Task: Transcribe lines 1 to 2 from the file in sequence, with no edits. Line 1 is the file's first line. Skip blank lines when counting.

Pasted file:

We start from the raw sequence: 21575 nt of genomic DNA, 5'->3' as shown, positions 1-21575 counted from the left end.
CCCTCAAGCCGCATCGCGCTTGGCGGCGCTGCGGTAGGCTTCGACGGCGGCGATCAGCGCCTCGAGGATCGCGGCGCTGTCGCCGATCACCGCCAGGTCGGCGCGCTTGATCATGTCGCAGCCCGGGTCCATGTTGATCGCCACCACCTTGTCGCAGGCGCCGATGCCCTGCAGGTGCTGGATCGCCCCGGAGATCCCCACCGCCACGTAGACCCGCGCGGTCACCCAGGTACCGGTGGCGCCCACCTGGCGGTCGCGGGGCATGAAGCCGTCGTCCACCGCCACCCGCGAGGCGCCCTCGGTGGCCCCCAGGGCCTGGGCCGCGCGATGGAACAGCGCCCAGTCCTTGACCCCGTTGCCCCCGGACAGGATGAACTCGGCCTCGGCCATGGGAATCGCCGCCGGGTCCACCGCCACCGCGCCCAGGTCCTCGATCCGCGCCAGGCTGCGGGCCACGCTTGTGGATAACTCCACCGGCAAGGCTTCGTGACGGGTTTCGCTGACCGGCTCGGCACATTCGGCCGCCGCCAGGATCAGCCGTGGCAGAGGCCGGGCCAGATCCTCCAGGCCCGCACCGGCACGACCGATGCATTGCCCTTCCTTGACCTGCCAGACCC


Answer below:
We start from the raw sequence: 21575 nt of genomic DNA, 5'->3' as shown, positions 1-21575 counted from the left end.
CCCTCAAGCCGCATCGCGCTTGGCGGCGCTGCGGTAGGCTTCGACGGCGGCGATCAGCGCCTCGAGGATCGCGGCGCTGTCGCCGATCACCGCCAGGTCGGCGCGCTTGATCATGTCGCAGCCCGGGTCCATGTTGATCGCCACCACCTTGTCGCAGGCGCCGATGCCCTGCAGGTGCTGGATCGCCCCGGAGATCCCCACCGCCACGTAGACCCGCGCGGTCACCCAGGTACCGGTGGCGCCCACCTGGCGGTCGCGGGGCATGAAGCCGTCGTCCACCGCCACCCGCGAGGCGCCCTCGGTGGCCCCCAGGGCCTGGGCCGCGCGATGGAACAGCGCCCAGTCCTTGACCCCGTTGCCCCCGGACAGGATGAACTCGGCCTCGGCCATGGGAATCGCCGCCGGGTCCACCGCCACCGCGCCCAGGTCCTCGATCCGCGCCAGGCTGCGGGCCACGCTTGTGGATAACTCCACCGGCAAGGCTTCGTGACGGGTTTCGCTGACCGGCTCGGCACATTCGGCCGCCGCCAGGATCAGCCGTGGCAGAGGCCGGGCCAGATCCTCCAGGCCCGCACCGGCACGACCGATGCATTGCCCTTCCTTGACCTGCCAGACCC